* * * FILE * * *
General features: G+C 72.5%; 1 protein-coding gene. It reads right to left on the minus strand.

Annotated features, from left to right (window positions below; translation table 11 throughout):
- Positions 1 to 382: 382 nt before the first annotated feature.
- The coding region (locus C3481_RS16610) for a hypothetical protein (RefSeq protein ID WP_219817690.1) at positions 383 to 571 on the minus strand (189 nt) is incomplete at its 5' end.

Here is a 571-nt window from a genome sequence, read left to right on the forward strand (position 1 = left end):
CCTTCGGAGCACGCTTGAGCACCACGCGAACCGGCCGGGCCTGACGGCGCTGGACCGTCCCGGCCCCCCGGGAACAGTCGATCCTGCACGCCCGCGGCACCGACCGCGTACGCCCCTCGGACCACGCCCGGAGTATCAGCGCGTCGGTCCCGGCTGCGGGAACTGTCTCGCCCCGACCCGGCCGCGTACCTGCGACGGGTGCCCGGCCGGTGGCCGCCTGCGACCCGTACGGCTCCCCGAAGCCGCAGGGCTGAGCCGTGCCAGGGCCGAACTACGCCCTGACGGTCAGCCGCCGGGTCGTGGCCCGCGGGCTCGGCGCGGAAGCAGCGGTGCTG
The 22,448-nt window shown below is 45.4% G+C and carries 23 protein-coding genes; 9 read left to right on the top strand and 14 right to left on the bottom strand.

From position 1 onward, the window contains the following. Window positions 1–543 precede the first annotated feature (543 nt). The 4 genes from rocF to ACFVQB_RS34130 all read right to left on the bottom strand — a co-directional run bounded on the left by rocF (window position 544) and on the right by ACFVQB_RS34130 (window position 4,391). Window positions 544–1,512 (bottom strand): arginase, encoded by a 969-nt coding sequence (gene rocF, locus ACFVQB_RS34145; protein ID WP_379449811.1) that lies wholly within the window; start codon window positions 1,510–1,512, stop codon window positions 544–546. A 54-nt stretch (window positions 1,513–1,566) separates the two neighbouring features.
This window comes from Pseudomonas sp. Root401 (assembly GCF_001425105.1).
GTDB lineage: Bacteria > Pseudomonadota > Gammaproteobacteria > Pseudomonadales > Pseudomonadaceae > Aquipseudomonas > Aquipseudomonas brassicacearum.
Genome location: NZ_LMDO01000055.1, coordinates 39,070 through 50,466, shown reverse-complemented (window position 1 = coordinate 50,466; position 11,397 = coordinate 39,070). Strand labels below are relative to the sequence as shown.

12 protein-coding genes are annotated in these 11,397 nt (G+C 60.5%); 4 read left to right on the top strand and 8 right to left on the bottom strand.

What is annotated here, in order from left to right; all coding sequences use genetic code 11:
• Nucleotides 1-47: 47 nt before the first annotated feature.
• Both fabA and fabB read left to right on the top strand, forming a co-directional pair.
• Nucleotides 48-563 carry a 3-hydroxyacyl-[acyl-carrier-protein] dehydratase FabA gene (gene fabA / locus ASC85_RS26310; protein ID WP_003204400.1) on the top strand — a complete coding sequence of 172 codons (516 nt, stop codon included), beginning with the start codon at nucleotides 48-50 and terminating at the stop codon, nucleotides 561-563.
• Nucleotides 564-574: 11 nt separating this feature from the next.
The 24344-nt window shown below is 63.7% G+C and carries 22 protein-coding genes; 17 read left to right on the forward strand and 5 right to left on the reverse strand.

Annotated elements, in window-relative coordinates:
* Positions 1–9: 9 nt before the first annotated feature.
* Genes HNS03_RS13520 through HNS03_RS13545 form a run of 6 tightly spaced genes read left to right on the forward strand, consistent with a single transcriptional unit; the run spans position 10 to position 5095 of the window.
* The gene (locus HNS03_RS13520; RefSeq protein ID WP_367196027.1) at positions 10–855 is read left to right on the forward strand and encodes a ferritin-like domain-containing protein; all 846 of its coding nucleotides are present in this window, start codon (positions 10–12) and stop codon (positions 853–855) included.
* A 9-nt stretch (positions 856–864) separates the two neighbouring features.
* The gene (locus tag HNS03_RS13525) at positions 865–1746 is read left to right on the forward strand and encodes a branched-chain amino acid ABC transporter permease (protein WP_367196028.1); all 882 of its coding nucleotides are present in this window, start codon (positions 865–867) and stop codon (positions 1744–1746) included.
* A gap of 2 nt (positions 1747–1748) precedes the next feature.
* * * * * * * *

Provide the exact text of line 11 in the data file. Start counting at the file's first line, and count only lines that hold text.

Genome location: NZ_LMDO01000055.1, coordinates 39,070 through 50,466, shown reverse-complemented (window position 1 = coordinate 50,466; position 11,397 = coordinate 39,070). Strand labels below are relative to the sequence as shown.